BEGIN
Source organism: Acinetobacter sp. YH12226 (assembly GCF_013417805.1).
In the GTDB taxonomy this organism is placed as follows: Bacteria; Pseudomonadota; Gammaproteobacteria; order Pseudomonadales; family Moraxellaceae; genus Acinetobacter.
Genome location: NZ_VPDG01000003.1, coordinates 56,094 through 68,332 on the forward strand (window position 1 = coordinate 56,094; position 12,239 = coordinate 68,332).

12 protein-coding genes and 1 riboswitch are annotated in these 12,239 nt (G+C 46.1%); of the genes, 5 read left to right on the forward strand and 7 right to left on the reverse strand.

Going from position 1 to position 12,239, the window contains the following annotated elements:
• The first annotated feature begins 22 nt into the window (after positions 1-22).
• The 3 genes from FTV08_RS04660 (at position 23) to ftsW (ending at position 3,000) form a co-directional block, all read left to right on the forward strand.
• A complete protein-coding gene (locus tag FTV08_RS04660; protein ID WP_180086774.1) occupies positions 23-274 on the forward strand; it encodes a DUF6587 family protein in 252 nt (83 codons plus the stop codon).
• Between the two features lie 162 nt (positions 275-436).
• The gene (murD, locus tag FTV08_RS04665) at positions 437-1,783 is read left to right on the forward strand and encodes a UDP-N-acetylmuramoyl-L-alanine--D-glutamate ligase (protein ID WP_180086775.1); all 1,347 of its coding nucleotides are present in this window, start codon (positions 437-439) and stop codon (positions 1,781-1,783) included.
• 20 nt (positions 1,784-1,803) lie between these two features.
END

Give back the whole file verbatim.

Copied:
Source organism: Acinetobacter sp. YH12226 (assembly GCF_013417805.1).
In the GTDB taxonomy this organism is placed as follows: Bacteria; Pseudomonadota; Gammaproteobacteria; order Pseudomonadales; family Moraxellaceae; genus Acinetobacter.
Genome location: NZ_VPDG01000003.1, coordinates 56,094 through 68,332 on the forward strand (window position 1 = coordinate 56,094; position 12,239 = coordinate 68,332).

12 protein-coding genes and 1 riboswitch are annotated in these 12,239 nt (G+C 46.1%); of the genes, 5 read left to right on the forward strand and 7 right to left on the reverse strand.

Going from position 1 to position 12,239, the window contains the following annotated elements:
• The first annotated feature begins 22 nt into the window (after positions 1-22).
• The 3 genes from FTV08_RS04660 (at position 23) to ftsW (ending at position 3,000) form a co-directional block, all read left to right on the forward strand.
• A complete protein-coding gene (locus tag FTV08_RS04660; protein ID WP_180086774.1) occupies positions 23-274 on the forward strand; it encodes a DUF6587 family protein in 252 nt (83 codons plus the stop codon).
• Between the two features lie 162 nt (positions 275-436).
• The gene (murD, locus tag FTV08_RS04665) at positions 437-1,783 is read left to right on the forward strand and encodes a UDP-N-acetylmuramoyl-L-alanine--D-glutamate ligase (protein ID WP_180086775.1); all 1,347 of its coding nucleotides are present in this window, start codon (positions 437-439) and stop codon (positions 1,781-1,783) included.
• 20 nt (positions 1,784-1,803) lie between these two features.